Despite growing concerns across the Sahel and Maghreb over the increasing potency of Al Qaeda in the Islamic Maghreb, the diffusion of heavily armed mercenaries from Libya, the expanding influence of arms and drugs trafficking, and the widening lethality of Boko Haram, regional security cooperation to address these transnational threats remains fragmented. Algeria is well-positioned to play a central role in defining this cooperation, but must first reconcile the complex domestic, regional, and international considerations that shape its decision-making.
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Given its fragile public health systems and close ties to China, Africa is vulnerable to the spread of the coronavirus, highlighting the continent’s centrality to global health security.
The Islamic State in the Greater Sahara has pursued breadth rather than depth of engagement in its rapid rise along the Mali, Niger, and Burkina Faso borders.
This article originally appeared as a chapter in “Russia Strategic Intentions White Paper,” Strategic Multilayer Assessment (SMA) publication series, NSI, May 2019. Abstract Russia has significantly expanded its engagements in Africa in recent years in response to perceived opportunities to access natural resources, expand weapons sales, and elevate its geopolitical posture in a region with... Continue Reading
China's Belt and Road Initiative forges intertwining economic, political, and security ties between Africa and China, advancing Beijing’s geopolitical interests.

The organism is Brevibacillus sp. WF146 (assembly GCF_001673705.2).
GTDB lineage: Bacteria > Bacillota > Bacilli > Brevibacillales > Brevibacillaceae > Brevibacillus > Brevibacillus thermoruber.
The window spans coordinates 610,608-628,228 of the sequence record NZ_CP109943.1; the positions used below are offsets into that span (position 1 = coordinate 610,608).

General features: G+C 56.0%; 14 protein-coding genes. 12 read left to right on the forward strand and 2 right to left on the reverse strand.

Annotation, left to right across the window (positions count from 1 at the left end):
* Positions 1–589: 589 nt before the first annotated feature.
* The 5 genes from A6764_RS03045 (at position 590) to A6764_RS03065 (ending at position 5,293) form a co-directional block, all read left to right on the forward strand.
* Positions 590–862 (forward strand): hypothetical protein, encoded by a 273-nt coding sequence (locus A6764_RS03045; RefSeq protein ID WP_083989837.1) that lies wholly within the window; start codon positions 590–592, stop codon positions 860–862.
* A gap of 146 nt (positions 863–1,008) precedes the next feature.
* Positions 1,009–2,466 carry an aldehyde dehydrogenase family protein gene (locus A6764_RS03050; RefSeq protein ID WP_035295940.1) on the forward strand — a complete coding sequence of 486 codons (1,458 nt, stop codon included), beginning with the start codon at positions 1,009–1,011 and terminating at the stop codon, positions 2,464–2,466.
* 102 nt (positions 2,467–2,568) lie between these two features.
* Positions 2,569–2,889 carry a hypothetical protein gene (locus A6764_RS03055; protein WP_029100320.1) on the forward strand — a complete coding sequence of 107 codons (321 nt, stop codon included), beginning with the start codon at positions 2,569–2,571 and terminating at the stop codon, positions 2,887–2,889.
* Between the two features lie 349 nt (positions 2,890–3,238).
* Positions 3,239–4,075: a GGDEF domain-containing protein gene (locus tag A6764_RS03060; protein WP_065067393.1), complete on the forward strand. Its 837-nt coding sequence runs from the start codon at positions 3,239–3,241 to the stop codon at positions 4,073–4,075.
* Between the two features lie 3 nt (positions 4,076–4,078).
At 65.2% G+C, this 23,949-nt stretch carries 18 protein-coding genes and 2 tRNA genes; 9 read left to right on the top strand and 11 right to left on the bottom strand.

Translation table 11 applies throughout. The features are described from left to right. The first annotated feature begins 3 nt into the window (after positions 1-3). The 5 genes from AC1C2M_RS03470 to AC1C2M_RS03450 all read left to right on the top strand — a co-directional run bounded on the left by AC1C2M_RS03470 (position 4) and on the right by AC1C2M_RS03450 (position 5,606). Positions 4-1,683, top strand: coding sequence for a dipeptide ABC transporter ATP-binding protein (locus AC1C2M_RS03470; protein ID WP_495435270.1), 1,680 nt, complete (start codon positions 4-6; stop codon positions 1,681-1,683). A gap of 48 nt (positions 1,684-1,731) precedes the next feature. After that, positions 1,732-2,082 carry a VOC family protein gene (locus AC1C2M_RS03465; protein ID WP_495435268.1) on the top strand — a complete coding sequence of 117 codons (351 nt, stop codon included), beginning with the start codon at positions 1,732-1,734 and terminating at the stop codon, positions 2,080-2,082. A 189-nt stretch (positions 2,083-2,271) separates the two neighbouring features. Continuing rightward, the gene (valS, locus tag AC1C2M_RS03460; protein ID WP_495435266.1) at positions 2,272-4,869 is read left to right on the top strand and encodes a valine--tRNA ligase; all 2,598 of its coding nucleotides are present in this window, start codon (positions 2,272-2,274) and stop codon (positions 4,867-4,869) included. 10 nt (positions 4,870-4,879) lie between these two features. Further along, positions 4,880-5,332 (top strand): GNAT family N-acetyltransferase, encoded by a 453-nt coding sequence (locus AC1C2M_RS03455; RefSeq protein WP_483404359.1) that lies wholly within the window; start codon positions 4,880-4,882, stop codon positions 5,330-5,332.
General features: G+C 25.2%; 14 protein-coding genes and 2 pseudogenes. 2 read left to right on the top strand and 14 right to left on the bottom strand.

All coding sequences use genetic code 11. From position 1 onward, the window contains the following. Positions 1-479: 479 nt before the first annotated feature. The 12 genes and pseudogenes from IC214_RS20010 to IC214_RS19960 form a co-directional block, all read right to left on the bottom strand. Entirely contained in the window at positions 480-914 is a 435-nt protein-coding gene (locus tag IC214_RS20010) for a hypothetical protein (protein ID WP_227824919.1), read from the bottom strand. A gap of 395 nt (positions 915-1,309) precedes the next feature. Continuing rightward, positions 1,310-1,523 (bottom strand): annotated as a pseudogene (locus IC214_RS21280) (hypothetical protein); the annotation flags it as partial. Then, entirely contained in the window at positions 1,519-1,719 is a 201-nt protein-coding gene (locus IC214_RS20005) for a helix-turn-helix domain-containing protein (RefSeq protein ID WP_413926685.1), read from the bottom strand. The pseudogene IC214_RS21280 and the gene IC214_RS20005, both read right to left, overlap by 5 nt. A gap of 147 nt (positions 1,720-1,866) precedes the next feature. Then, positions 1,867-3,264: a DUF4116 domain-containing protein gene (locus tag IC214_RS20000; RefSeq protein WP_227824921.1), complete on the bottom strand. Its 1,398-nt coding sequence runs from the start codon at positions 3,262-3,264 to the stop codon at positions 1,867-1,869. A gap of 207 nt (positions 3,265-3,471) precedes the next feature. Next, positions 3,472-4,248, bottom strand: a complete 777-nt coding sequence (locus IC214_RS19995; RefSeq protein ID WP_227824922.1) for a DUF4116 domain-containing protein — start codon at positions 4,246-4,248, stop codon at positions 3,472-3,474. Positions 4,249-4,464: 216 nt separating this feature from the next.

The Macina Liberation Front has opportunistically played on perceptions of ethnic, economic, religious, and political marginalization to become one of the most active militant Islamist groups in Mali.
The struggle to institutionalize legitimate and resilient democracies in Africa will be further shaped by the 2019 elections – with direct consequences for security.
China’s growing military engagement in Africa is aimed at advancing Beijing’s economic and strategic interests, in particular its Belt and Road Initiative.
أنور بوخرص هو باحث غير مقيم في برنامج الشرق الأوسط لمؤسسة كارنيجي للسلام الدولي وأستاذ مساعد في العلاقات الدولية في كلية ماكدانيال في وستمنستر، ميريلاند.
A time-lapse review of violent episodes involving militant Islamist groups in African since 2010 provides insights into the evolution of these actors over the course of this decade.
Persistent economic and social disparities between urban centers and outlying communities present an ongoing source of instability for countries in the Maghreb.
Militant Islamist group activity in Africa continues to be highly context-specific. Those with strong local ties have shown considerable resilience, while ISIS has struggled to gain traction in the Maghreb.